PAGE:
Industrial output in some developing countries has increased rapidly in the last 25 years, but their total share of world industrial output has remained at the ominously low level of 7 per cent for the last two decades. The participation of these nations in world trade in manufactured goods, although increasing, is still exceedingly small. This situation is understandably viewed with the greatest concern by the developing countries, and in the regional meetings which preceded this Conference they have established targets calling for a substantial increase in their participation in world industrial activity. The results of these meetings demand careful attention and discussion.

Industrial output in the developing countries could and should increase much faster than that. During the last 25 years they achieved a fivefold increase in their industrial output. There is no doubt that they have the potential to achieve even greater progress in the next 25 years. But if they are to do so, much more attention will have to be paid to their industrialization and intensified programs of international industrial cooperation will have to be established immediately to achieve this goal.

All financial institutions, particularly indigenous development banks, will have a crucial role to play in this expansion. But such a process must go hand in hand with the urgently needed expansion of agriculture in the developing countries. The situation varies widely from nation to nation, and from region to region, and each country must therefore carefully examine its development priorities in the light of its own requirements, and the world Organization must assist in devising strategies which effectively reconcile national and regional necessities.

This calls for new perspectives, the courage to admit errors, and the determination to face facts as they are, and not as we would wish them to be. It also calls for new concepts of practical cooperation.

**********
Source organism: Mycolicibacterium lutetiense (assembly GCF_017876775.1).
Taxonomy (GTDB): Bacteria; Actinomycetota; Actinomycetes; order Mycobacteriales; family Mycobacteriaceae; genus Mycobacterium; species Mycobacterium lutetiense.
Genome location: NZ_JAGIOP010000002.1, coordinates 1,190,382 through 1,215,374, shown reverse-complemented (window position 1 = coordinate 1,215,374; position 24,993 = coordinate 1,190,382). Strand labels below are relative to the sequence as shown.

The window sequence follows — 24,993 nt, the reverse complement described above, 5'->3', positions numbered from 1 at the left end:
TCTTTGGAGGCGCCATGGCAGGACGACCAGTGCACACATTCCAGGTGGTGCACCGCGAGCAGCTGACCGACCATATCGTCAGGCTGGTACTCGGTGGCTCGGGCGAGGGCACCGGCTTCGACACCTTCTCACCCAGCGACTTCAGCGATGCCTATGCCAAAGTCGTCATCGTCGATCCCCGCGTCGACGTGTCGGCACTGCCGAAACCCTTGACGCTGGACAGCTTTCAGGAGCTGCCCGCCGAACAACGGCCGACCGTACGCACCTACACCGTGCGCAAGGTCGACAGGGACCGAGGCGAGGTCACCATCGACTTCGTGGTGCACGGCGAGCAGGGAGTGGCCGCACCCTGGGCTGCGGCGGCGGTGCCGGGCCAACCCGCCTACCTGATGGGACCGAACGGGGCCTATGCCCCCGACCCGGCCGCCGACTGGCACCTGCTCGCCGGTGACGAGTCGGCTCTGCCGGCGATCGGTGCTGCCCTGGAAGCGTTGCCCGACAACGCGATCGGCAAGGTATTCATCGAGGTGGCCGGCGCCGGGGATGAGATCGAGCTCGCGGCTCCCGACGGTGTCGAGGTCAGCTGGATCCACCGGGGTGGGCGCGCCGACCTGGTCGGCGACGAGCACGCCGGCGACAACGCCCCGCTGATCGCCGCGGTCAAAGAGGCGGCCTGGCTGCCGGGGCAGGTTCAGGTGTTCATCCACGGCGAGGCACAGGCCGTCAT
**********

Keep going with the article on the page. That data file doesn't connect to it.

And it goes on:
“an atmosphere of shared concern and common purposes”

The importance of accelerating the industrialization of the developing countries, and the changes in the pattern of world industry that this requires, need to be understood and accepted by the developed industrialized countries. It should not be a subject for confrontation and conflict, but should be discussed and negotiated on both sides in an atmosphere of shared concern and common purposes.

Although the world economic situation contains many complex and serious problems, it also offers new possibilities which we must seize. Only as we realize the benefits of interdependence will we discover new opportunities for creating more equitable economic relations between poor and rich countries.

Defining the contours of world economics

The following are excerpts from a speech by Iranian Prime Minister Amir Abbas Hoveyda at the opening of the Iran-Europe International Economic Symposium on March 15, 1975 in Teheran.

Our world today, more than ever before, faces multiple difficulties. We are grappling at this moment with a series of problems of global scope; and no country, no matter how powerful or rich, can pretend to confront and triumph over these problems alone. The nature and the quality of the life that future generations will lead on our planet depends more than ever on the ability of all nations, large or small, industrialized or developing, to cooperate with one another and to prepare effectively for the future in the interest of all.